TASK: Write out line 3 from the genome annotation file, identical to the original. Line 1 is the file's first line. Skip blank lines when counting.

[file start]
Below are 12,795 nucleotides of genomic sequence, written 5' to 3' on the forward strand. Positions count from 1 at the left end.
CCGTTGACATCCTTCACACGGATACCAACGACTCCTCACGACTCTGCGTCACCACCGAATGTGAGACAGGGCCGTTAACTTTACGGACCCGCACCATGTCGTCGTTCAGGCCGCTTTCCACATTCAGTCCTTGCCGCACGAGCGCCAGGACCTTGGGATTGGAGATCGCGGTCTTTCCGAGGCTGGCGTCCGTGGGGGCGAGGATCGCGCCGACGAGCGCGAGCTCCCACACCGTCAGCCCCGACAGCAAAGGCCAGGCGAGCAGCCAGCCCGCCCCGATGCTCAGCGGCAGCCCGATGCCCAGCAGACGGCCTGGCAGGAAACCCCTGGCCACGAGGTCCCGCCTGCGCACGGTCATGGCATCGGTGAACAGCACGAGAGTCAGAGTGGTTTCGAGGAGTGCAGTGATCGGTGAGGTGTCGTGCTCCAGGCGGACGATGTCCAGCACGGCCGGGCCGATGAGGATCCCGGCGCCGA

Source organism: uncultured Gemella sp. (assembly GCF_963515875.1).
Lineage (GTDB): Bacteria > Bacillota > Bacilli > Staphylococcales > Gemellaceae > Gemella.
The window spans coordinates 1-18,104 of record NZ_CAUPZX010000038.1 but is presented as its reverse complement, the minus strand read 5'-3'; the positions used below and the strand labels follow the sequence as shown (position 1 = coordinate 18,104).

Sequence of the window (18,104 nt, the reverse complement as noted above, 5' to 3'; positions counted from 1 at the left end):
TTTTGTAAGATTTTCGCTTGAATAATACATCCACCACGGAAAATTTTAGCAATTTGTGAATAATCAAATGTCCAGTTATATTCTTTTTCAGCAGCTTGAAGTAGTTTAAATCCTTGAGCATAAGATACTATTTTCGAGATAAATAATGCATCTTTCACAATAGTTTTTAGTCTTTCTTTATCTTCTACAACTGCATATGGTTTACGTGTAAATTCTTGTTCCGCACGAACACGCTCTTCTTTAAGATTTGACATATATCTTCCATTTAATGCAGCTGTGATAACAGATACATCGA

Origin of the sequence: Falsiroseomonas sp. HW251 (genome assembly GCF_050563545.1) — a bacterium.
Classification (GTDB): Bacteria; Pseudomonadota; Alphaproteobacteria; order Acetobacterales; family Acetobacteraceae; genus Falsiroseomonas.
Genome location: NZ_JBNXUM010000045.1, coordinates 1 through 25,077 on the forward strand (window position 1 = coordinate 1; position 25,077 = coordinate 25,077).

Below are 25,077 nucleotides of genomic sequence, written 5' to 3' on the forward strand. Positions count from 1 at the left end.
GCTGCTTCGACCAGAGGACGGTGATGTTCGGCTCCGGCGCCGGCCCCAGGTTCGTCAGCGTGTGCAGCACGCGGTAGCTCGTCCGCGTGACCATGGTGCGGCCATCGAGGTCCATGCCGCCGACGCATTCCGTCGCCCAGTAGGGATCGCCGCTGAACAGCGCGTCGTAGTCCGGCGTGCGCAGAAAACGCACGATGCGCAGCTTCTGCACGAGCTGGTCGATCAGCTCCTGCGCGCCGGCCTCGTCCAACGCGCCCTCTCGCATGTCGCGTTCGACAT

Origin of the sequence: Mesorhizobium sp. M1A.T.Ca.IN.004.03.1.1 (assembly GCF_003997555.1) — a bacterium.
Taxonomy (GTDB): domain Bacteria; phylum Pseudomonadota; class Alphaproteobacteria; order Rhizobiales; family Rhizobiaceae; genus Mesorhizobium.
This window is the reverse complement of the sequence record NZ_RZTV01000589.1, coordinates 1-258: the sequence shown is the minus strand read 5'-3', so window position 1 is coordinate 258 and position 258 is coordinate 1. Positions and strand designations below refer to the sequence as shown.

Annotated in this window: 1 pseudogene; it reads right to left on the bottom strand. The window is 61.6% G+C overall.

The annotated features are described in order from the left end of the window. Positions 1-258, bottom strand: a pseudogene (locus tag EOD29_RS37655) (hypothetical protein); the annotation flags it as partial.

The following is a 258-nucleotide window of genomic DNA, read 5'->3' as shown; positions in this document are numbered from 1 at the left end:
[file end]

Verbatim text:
Source organism: uncultured Gemella sp. (assembly GCF_963515875.1).